Similar to USAID, the UK Department For International Development (DFID) has also set up a database for all their program documents. It has more than 30,000 records and allows you to search by country and by theme. While the database has a lot of useful information, it can sometimes be a bit difficult to find exactly what you’re looking for because they only have two file types – “projects” and “documents”. It would be great if they could break down the documents into different categories, such as evaluations, program reports, technical reports, etc, similar to the USAID site.
The Cochrane library collects and publishes systematic reviews on all types of health interventions. Although some reviews are on very technical topics, such as the use of indoor residual spraying to prevent malaria, all of them include a plain language summary so it’s easy to understand what the main conclusion is, and how it might apply in practice. Many of the reviews are for programs implemented in high income countries, so you should always check what type of settings they were implemented in before relying on the results.
The Campbell Collaboration is like the Cochrane Collaboration but for social issues such as education, crime and justice, and social welfare. They have a growing collection of systematic reviews on interventions such as building new schools, as well as details of future systematic reviews to be published, such as those on land property rights, and microcredit. As with the Cochrane library, the Campbell library includes interventions from low, middle and high income countries.
J-PAL started as a research center at the Massachusetts Institute of Technology, but is now a global network of researchers who use randomized evaluations to find out what works in international development. Their website includes a collection of evaluations which you can search for by theme, goal, region and country.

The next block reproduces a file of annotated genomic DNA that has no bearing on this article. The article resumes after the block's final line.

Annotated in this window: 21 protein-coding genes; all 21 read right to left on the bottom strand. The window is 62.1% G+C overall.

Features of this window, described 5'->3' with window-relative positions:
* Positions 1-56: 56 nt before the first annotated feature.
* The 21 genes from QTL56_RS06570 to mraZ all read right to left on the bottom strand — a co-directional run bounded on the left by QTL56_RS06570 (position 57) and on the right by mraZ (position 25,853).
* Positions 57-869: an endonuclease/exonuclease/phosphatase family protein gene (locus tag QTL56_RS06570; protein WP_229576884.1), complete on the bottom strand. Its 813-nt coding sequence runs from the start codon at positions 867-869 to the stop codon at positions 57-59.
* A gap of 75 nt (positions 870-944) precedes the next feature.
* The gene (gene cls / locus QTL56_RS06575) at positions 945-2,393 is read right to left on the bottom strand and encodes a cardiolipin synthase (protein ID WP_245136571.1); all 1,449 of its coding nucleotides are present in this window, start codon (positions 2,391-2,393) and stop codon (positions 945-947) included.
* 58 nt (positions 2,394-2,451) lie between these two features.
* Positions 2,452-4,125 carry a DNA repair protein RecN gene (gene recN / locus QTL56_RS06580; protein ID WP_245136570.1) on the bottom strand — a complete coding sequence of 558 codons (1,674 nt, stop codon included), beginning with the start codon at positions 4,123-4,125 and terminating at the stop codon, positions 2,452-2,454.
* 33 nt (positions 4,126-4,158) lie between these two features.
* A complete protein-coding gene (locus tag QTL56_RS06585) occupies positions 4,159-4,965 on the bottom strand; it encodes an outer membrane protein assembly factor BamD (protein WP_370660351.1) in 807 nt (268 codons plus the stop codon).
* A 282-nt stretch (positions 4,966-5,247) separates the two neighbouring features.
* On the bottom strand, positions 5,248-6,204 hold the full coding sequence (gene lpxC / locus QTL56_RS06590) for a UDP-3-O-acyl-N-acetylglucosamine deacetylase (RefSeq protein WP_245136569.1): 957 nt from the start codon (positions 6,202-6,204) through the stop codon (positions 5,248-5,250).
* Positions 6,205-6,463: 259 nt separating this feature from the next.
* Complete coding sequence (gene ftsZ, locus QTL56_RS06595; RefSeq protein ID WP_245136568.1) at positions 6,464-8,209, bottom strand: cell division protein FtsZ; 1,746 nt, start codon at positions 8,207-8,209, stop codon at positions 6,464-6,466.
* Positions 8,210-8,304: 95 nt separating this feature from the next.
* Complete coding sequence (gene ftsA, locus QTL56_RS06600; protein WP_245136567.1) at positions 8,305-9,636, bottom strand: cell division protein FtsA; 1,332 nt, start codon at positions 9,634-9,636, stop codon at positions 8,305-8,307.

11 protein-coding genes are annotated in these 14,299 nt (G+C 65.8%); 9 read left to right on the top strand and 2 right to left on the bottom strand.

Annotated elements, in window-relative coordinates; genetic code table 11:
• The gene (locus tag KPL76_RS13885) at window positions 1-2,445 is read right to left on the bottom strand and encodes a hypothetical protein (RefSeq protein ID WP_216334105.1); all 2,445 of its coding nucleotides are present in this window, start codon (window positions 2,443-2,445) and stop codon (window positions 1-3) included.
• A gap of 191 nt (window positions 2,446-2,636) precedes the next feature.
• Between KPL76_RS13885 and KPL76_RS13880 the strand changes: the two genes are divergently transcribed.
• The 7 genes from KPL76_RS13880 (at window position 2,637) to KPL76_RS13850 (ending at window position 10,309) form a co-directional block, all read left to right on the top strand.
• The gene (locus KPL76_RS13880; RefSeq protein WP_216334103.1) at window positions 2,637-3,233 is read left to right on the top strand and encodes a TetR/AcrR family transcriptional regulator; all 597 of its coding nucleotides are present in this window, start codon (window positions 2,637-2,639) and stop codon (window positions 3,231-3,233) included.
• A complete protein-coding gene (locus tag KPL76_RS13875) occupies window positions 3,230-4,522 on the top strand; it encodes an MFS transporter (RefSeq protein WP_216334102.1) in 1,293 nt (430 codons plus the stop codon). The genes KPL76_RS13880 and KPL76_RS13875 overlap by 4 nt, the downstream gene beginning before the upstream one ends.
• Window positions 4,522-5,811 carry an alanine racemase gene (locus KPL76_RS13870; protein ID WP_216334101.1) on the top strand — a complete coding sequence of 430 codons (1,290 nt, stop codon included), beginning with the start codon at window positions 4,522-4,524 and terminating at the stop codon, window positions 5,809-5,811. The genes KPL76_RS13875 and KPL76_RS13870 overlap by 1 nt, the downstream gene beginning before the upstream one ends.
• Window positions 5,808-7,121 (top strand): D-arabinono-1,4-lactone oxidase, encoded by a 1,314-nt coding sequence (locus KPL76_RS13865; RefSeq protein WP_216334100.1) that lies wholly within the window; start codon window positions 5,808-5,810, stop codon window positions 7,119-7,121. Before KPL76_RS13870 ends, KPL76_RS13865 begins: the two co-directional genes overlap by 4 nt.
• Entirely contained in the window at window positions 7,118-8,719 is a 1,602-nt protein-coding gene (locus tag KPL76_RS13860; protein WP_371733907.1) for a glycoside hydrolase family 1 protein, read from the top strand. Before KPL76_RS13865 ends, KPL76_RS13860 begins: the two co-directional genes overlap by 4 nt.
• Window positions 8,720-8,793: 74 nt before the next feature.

AidGrade provides donors with evidence on the relative effectiveness of different types of programs. Their website allows you to select a specific program outcome (e.g. test scores, savings, malaria incidence, etc) and compare the effectiveness of different types of programs for achieving that outcome. For example, according to the AidGrade analysis, conditional cash transfers increase school attendance rates by an average of 3.21 percentage points, while scholarships only increase school attendance rates by 1.26 percentage points.
AidGrade uses meta-analysis of randomised controlled trials and impact evaluations to draw their conclusions. They also provide a tool for building your own meta-analysis that allows you to select the types of studies included. The main limitation of the site is that it only shows quantitative data on the effectiveness of a program without providing a more detailed discussion on how the programs were implemented or the context they were implemented in. This can make it difficult to know whether the program would be suitable for your situation.
The Practical Initiatives Network was launched in early 2013 to “provide a platform for development organisations to share ideas and learn from each other’s successful (and less successful) initiatives”. Organisations can upload descriptions of their programs, including the reasons for success or failure, to the website. Each initiative is then “pinned” on an interactive map of the world. There are only a small number of programs currently in the system, but it’s sure to grow as more people find out about it.
As its name suggests, Admitting Failure is about what doesn’t work, rather than what does. It was created to encourage more open and honest dialogue among organisations, and to reduce fear, embarrassment and intolerance of failure. Organisations can upload their own failure stories to the site and readers are encouraged to give their reactions. It’s definitely worth a look before you design any new programs – after all “the only truly ‘bad’ failure is one that’s repeated”.
Photo by IICD